What You Need to Know About Working Relationships
By Martha Michael
Relationships at your place of work are important, but sometimes tricky to navigate. And as shifts in employment take place, such as working remotely during the pandemic, your ability to bond with others becomes even more complicated.
Bonding With the Boss
Most people want to perform well for their superiors and consider it an added benefit when they find a measure of compatibility with them. From your point of view, it can seem like there’s no downside to developing a closeness with your boss, but it isn’t always a good idea.
An article in Psychology Today raises a few of the issues that can arise when manager-employee relationships turn to friendships.
Even when developing appropriate friendships that don’t breach official protocol, executives who get close to their employees may cause problems with productivity or morale. There are two possible effects from close relationships between a staff member and a superior.
If you used to be the teacher’s pet you know it can be a good feeling, but it can also forge a chasm between you and your peers. When someone in a managerial position treats a staff member differently than the rest, it shows. What begins as a friendship built on similar demographics or shared interests can undermine employee productiveness because the perception of favoritism causes hard feelings and jealousy. In short, it’s a good idea to avoid getting too close to a few chosen underlings if you’re the boss.
Difficulty Giving Feedback
From a managerial standpoint, bonding with specific employees can hinder a corporate leader’s ability to be honest when completing reviews. There are times when harsh criticism from superiors is a necessary component of improving output; managers may have trouble delivering this kind of feedback to individuals they have connected with and don’t want to hurt. Keeping some distance from executives in superior positions as well as the staff members who work for you will alleviate the potential for these types of issues.
There are two sides to every coin, including the pluses and minuses of developing close relationships with your workplace partners.
Greater Good Magazine, a publication from UC Berkeley, has an article discussing the advantages of close relationships between colleagues.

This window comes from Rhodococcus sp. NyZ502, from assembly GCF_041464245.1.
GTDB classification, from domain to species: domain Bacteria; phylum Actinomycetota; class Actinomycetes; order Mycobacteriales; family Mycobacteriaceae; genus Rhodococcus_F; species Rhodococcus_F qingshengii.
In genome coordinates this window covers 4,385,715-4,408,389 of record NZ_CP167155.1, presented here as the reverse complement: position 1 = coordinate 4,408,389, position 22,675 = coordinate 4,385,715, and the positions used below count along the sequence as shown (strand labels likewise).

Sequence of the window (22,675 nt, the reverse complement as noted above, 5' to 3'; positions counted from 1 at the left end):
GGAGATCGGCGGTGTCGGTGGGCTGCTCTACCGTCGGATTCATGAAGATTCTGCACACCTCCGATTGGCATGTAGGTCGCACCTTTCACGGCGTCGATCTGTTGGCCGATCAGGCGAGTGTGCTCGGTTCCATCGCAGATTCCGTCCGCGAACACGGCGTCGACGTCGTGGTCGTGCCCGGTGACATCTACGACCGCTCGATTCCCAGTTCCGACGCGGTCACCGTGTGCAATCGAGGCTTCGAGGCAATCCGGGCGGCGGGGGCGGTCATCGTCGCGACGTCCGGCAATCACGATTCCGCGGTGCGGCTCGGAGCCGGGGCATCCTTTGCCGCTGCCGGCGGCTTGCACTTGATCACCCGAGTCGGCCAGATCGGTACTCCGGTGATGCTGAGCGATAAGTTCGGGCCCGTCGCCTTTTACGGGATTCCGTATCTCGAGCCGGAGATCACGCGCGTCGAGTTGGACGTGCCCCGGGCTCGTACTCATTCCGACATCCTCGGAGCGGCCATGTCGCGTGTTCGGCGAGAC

“People who have a best friend at work are not only more likely to be happier and healthier, they are also seven times as likely to be engaged in their job,” the article says. “What’s more, employees who report having friends at work have higher levels of productivity, retention and job satisfaction than those who don’t.”
Some places of employment substantiate the effort to create better bonding by providing recreation rooms, company sports teams,. and staff retreats. But just 12 percent of workers claim their closest ties are with people they know professionally, according to a survey by Pew and the American Life Project. Just 19 percent of respondents said they had a significant relationship with someone at work and fewer than 6 percent ever vacation with colleagues.
Regardless of the benefits of forging friendships at work, there is always the prospect of negative outcomes because conflicts arise on the job. And when the lines are blurred between professional and personal connections, sometimes the commercial concerns crush social distinctions. There is heightened competition in certain company cultures, which makes those social environments more difficult to navigate. Vulnerability is an important feature in developing closeness among friends, but not very effective when competing for sales.
Everyone has to make their own decision about engagement with associates at their jobs. It can be confusing given the research that shows there are benefits to greater bonding at work, while at the same time, there are barriers to its sustainability. Professional distance is a reliable protocol as managers need to respect production and profitability.
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